The battered old Boeing 707 gradually lost altitude as the pilot attempted a crosswind final approach onto the main runway at the Beirut Airport. The captain slipped the nose slightly into the hot, sand filled winds until the airplane corrected onto the runway’s centerline, and then holding that position, descended until the main gear made a less than smooth contact with the asphalt. The tires announced their protest at the hard landing with a loud squeal, punctuated by a short burst of bluish-white smoke.
The giant cargo plane continued speeding down the runway as the pilot applied brakes and reverse engine thrust, slowing the winged juggernaut to a point where it could be steered off the runway and taxied over to the loading ramps next to the main terminal. After finding the numbered parking space the tower controller had assigned Mid-East Oil flight 521, the pilot applied brakes one final time, bringing the weather beaten flying machine to a halt.
The old bird was the second 707 to roll out of the Boeing plant at Seattle, Washington some eighteen years previously. Shortly after that, United Airlines had purchased the aircraft, painted it with their colors and put it to work hauling passengers. Two years ago Mid-East Oil Inc, bought the plane, gutted it out except for a few seats then pressed it into less glamorous service – ferrying oilrig equipment.
Lance Ryder currently occupied a window seat just aft of the port wing. He sat stoically looking out through the Plexiglas window, peering at a metal patch that covered a hole in the wing. He’d noticed that a couple of the rivets had popped loose during the flight over from Frankfurt and decided that maybe he should mention it to the pilot or maybe the first officer.
He stood, walked forward toward the cockpit door and was just about to reach for the handle when he saw it turn. To avoid being tapped by the door as it opened he stepped back and waited for the person to enter.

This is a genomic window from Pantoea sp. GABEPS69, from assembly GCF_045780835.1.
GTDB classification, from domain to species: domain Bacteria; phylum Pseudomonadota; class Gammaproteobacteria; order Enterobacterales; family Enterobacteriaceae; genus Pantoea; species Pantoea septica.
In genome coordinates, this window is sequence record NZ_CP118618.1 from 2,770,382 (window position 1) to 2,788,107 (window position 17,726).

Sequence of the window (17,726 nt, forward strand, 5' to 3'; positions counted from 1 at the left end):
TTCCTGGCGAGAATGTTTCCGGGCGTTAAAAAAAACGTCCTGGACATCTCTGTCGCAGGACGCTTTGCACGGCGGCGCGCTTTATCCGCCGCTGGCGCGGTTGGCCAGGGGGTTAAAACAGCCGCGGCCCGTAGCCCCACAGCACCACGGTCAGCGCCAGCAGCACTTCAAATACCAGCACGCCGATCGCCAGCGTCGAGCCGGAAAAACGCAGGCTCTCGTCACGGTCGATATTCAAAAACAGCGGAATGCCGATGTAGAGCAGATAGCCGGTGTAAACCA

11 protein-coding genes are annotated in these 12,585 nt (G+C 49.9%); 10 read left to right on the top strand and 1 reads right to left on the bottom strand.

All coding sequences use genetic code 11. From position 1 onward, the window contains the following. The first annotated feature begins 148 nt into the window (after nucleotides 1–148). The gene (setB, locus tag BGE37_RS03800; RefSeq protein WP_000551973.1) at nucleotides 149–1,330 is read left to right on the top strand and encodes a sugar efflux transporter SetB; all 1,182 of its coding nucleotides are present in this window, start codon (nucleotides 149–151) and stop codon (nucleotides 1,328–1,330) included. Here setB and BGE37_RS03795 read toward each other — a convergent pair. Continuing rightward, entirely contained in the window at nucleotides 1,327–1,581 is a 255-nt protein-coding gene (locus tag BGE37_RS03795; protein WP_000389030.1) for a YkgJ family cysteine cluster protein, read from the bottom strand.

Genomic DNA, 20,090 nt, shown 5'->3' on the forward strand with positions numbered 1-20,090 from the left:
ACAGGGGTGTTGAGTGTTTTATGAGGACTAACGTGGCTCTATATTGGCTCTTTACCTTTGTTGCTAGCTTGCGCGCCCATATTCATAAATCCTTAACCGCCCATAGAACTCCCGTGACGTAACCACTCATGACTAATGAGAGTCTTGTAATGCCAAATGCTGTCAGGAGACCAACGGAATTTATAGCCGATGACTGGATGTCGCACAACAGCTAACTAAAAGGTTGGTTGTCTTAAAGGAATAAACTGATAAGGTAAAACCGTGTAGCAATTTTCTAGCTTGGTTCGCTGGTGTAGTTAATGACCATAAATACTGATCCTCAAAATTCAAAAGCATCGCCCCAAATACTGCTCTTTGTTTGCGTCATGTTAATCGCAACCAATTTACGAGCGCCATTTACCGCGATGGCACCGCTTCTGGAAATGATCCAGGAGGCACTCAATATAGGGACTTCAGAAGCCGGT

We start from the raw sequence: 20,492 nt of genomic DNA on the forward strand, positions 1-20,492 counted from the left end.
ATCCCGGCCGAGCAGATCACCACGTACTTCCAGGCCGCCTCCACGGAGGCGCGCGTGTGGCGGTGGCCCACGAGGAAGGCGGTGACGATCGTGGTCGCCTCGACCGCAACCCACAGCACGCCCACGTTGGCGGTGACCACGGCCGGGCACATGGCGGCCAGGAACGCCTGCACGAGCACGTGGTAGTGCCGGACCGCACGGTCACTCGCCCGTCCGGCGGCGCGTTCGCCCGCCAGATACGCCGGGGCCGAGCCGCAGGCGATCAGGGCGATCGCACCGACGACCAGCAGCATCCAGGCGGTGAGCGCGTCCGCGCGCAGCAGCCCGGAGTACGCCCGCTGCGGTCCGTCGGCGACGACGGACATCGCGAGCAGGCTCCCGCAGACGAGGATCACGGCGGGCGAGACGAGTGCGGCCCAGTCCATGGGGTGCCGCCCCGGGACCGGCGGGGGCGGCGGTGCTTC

The door opened and a tall thin man appeared before him wearing a soiled tan uniform of sorts, complete with short-pants, knee socks. The three stripes on his shoulder boards identified him as the first-officer or co-pilot. His name was Pierce Wellington and Ryder had met him when he came onboard in Germany.
He smiled and speaking with a clipped English accent mused, “Oh, Mister Ryder, you shouldn’t stand so close to the door, might get your nose bumped, ol’ boy.”
“I was just coming forward to let you know there’s a patch coming loose on your wing,” Ryder announced casually.
“Yes, I know, the company should give us hazardous duty pay and parachutes to fly these ol’ buckets.” The tired looking co-pilot was about to facetiously expound further on the ills of the job, when someone gave him a slight shove from behind, forcing him to take a couple of awkward steps forward.
A woman who looked to be somewhere around thirty years old was now standing in the doorway. She was wearing a similar colored uniform, except that it was clean and sported four stripes at the shoulders, indicating that she was the aircraft captain. Even in the old ragtag cotton uniform, it was obvious at first glance that the word Goddess had been coined for one such as her. Short reddish-auburn hair and beautiful heart-shaped face accented the woman’s perfectly sculptured body, although the current grimace of impatience she displayed temporarily detracted from her overall beauty.
She glanced at Wellington with a look that conveyed indifference; her voice filled with tired stress she lamented, “Wellington, I don’t give-a-damn’ if you stay onboard this four-engine trash hauler and bullshit all day, but at least get the hell out of the way and let me pass. I’m tired, hot, and I need a shower.”
In deference to her rank Wellington took a step back and politely said, “Sorry, Lisa. By the way, this is Mister Ryder, the passenger we picked up in Frankfurt. I think you were already up in the cockpit running through pre-flight checks when Ryder came onboard.” Wellington glanced at Ryder, and then added, “Mr. Ryder, this is Captain Lisa Anne Nickels, Mid-East’s chief pilot.”
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